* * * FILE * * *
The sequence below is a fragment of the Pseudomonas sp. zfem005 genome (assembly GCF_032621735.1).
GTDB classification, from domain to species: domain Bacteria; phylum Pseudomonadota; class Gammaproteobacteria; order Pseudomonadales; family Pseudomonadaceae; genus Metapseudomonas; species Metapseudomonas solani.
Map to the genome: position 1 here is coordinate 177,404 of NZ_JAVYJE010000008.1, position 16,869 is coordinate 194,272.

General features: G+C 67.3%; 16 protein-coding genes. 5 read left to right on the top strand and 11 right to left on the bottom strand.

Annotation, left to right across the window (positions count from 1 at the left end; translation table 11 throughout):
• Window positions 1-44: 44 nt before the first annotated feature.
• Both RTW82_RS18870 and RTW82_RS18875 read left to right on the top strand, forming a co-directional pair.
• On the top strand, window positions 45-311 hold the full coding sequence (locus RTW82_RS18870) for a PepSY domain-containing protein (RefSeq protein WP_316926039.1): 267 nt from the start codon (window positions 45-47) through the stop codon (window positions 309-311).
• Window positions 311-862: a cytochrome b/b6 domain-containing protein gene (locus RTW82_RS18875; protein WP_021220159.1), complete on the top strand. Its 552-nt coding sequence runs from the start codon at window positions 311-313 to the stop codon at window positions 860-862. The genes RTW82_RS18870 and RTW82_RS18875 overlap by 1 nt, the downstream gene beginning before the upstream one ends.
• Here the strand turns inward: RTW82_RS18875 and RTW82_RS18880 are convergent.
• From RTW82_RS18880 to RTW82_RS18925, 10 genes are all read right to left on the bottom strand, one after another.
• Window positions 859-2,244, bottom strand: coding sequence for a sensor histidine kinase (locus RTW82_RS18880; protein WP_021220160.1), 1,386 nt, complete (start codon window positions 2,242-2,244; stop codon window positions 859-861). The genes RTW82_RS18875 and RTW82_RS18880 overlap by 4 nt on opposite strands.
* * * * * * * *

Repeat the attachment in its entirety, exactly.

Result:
The sequence below is a fragment of the Pseudomonas sp. zfem005 genome (assembly GCF_032621735.1).
GTDB classification, from domain to species: domain Bacteria; phylum Pseudomonadota; class Gammaproteobacteria; order Pseudomonadales; family Pseudomonadaceae; genus Metapseudomonas; species Metapseudomonas solani.
Map to the genome: position 1 here is coordinate 177,404 of NZ_JAVYJE010000008.1, position 16,869 is coordinate 194,272.

General features: G+C 67.3%; 16 protein-coding genes. 5 read left to right on the top strand and 11 right to left on the bottom strand.

Annotation, left to right across the window (positions count from 1 at the left end; translation table 11 throughout):
• Window positions 1-44: 44 nt before the first annotated feature.
• Both RTW82_RS18870 and RTW82_RS18875 read left to right on the top strand, forming a co-directional pair.
• On the top strand, window positions 45-311 hold the full coding sequence (locus RTW82_RS18870) for a PepSY domain-containing protein (RefSeq protein WP_316926039.1): 267 nt from the start codon (window positions 45-47) through the stop codon (window positions 309-311).
• Window positions 311-862: a cytochrome b/b6 domain-containing protein gene (locus RTW82_RS18875; protein WP_021220159.1), complete on the top strand. Its 552-nt coding sequence runs from the start codon at window positions 311-313 to the stop codon at window positions 860-862. The genes RTW82_RS18870 and RTW82_RS18875 overlap by 1 nt, the downstream gene beginning before the upstream one ends.
• Here the strand turns inward: RTW82_RS18875 and RTW82_RS18880 are convergent.
• From RTW82_RS18880 to RTW82_RS18925, 10 genes are all read right to left on the bottom strand, one after another.
• Window positions 859-2,244, bottom strand: coding sequence for a sensor histidine kinase (locus RTW82_RS18880; protein WP_021220160.1), 1,386 nt, complete (start codon window positions 2,242-2,244; stop codon window positions 859-861). The genes RTW82_RS18875 and RTW82_RS18880 overlap by 4 nt on opposite strands.